Plan for new building, restaurant, pool at Bermudiana Beach Resort approved
A plan to renovate the Bermudiana Beach Resort to ready it for guests has been given the green light by the Development Applications Board.
The plan, submitted this year, includes new beach access, an arrivals building, new restaurant facilities and a pool overlooking the South Shore.
While a single objection to the plan was received from the Bermuda Audubon Society, a planning report said that the concerns had already been addressed in a previously approved application for the site.
The report said: “The works contained in this application are necessary to provide additional amenity for the condo hotel.
“In the context of the change of use for the site, the proposed development is appropriate for the site, in keeping with tourism policies, and will allow for the enjoyment of the land and is therefore supported for approval.”
The application for the resort included the creation of a new two-storey reception building and an events support building with a kitchen and restrooms on the west side of the site.
One of the existing buildings on the northeast side of the site — Block C — would be modified to add a restaurant as well as a loading dock, basement and terrace.
The proposals also featured a moongate and a pool with deck on the south side of the site, along with a poolside bar and grill.
The new plans included a flight of stairs and an elevator on the southeast side of the resort to replace the funicular access to the beach.
The planning report said that while the arrivals and event support buildings were close to the public road, the board would be warranted in using its discretion to approve it given the layout of the property.
The report also supported changes to the hotel amenities on the site from previously approved plans.
“All of the amenities proposed along the southern cliff face and sited in areas where development was proposed and approved in prior applications,” the report writer said.
“The most notable change is the relocation of the pool from the western side of the property to the eastern side with a separate pool bar, grill and bathroom facilities.
“This building has been kept to a practical minimum, and its need is justified since the restaurant is no longer located in proximity, and therefore cannot rely on it for standard hotel poolside services.”
The report also highlighted the removal of a previously planned funicular with a combination of an elevator and stairs to bring visitors down the cliff to the beach area.
“All of the foregoing structures will be block construction, plastered and painted, with Bermuda image embellishments incorporated where appropriate, such as the beach storage building with white roof and shutter,” the report said.
“None of these structures are visible from outside of the property, unless on the water.”
The report said that policies allow discretion for coastal development under certain criteria.
“This criterion involves the stipulation that the proposal cannot be sited within a development area beyond the boundaries of coastal reserve,” the report said.
“The structures facilitating access to the beach and beach storage structure cannot be sited beyond the coastal reserve and continues to warrant the board's discretion in that the purpose is to accommodate a use that is ancillary to the development on the lot, it will enable access to the water and will provide facilities necessary to further the enjoyment of the land.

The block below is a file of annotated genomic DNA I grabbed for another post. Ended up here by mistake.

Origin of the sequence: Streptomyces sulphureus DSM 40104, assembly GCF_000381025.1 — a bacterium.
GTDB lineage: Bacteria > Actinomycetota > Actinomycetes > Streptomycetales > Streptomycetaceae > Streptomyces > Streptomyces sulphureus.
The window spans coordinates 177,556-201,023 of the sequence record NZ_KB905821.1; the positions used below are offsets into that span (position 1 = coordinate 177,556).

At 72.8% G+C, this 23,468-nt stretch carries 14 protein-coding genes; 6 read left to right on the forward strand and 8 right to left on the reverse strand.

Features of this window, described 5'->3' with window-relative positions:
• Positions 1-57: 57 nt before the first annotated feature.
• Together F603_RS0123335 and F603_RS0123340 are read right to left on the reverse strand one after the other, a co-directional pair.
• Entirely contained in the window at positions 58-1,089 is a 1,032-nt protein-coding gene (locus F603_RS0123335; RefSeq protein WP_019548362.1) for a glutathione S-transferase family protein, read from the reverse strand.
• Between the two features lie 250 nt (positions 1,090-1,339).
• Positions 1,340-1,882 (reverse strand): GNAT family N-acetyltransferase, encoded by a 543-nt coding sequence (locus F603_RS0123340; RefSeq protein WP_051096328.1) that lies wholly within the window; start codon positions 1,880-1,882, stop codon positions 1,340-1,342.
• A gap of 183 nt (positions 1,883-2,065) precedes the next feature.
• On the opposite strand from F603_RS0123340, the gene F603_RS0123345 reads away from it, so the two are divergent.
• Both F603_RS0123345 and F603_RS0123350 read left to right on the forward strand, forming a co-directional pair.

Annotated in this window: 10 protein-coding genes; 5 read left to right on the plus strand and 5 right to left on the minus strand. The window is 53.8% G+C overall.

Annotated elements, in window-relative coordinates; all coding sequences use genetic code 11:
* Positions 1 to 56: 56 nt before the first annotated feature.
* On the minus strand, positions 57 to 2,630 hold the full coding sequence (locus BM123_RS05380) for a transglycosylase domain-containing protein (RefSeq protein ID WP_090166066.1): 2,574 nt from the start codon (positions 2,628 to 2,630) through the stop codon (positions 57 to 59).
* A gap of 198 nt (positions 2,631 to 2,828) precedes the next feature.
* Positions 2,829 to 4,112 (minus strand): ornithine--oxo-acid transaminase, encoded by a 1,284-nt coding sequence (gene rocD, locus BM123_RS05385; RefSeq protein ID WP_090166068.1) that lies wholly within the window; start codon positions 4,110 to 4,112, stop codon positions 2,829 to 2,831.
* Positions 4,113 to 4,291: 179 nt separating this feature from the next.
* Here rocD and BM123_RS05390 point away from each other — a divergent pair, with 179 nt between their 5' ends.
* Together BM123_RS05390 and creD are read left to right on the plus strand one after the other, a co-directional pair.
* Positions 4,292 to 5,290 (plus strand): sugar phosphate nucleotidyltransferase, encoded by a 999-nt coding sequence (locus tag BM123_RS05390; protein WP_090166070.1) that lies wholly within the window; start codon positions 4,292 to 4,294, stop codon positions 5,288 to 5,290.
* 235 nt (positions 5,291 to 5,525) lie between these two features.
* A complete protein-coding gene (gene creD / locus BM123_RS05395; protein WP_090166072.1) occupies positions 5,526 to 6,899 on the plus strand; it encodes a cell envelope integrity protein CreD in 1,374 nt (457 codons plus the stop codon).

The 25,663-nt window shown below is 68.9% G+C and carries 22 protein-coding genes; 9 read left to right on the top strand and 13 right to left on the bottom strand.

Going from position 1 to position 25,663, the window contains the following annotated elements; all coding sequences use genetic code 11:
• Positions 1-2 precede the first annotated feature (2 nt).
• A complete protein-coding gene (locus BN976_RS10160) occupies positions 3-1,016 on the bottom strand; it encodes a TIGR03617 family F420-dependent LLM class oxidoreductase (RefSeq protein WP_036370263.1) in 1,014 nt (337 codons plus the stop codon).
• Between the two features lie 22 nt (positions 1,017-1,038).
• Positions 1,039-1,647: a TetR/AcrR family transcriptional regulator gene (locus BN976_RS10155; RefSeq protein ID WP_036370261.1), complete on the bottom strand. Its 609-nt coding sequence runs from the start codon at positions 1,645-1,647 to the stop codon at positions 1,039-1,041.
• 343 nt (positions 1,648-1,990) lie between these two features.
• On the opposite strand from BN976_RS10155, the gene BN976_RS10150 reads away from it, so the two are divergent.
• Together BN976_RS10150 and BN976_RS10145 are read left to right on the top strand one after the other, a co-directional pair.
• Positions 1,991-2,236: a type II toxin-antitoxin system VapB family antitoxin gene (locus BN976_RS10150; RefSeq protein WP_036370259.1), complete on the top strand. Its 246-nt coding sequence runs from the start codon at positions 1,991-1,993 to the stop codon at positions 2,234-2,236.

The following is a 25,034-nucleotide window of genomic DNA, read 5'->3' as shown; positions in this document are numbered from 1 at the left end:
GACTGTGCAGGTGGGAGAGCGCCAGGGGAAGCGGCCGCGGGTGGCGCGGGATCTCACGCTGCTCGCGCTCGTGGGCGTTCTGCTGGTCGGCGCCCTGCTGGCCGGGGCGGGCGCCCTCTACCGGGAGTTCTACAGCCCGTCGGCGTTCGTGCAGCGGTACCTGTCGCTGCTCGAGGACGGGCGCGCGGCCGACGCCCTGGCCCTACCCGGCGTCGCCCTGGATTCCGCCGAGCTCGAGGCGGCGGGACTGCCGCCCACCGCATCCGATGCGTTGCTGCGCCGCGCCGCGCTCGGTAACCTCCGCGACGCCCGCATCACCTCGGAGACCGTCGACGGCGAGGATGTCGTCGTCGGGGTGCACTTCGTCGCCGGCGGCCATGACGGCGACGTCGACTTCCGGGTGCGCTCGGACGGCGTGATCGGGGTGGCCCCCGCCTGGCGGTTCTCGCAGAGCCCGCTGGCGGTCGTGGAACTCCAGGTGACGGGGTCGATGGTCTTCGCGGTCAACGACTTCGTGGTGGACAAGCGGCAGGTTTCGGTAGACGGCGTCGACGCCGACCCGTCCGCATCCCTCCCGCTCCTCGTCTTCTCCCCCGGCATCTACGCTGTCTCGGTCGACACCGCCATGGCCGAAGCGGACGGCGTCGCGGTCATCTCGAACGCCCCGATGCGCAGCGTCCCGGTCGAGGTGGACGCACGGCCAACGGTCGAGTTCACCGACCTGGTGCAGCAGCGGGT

“Given the extent and characteristics the coastline and proposed new tourism use for the site, the scale of the proposed development is appropriate.”
The Bermudiana Beach resort — originally the Grand Atlantic housing development — was expected to open in 2020 but financing problems caused the opening date to be pushed back until next March.
Plans to renovate the site had been approved before, but David Burt, the Premier, also the tourism minister, announced this year that new plans would be drawn up with the backing of the Hilton hotel franchise.
Contractor BCM started work on the resort after a loan backed by a $10 million government guarantee was approved in June 2021.
But the Bermudiana Development Company dropped its development partners MacLellan & Associates, CBE Holdings and Bermuda Realty in September last year.
Mr Burt said the resort developer had hired engineering firm Brunel Limited, a Bermudian company involved in several major hotel projects, and Miami-based RAD Architecture, a hotel specialist.
The Bermuda Audubon Society voiced concerns about the proposal and filed an objection to the plans.
Their objection letter said that while the site is zoned for tourism use, there is an overlying conservation area of woodland reserve along the northern and southern sides.
Two buildings and part of a third have already been built, but the proposal includes further development in the areas.
The letter also said the location raises concerns about the future of the neighbouring Southlands estate, a national park.
Plans which proposed turning the south-eastern section of Southlands into a parking and event space for the hotel were previously rejected, but the new application includes a path and connection gate to an event lawn on Southlands.
“It is quite worrisome and perhaps inappropriate for the Bermuda Housing Corporation to assume that such an event lawn will be approved in the future,” the society said.
“There is no justification for placement of these facilities in this location at this time.”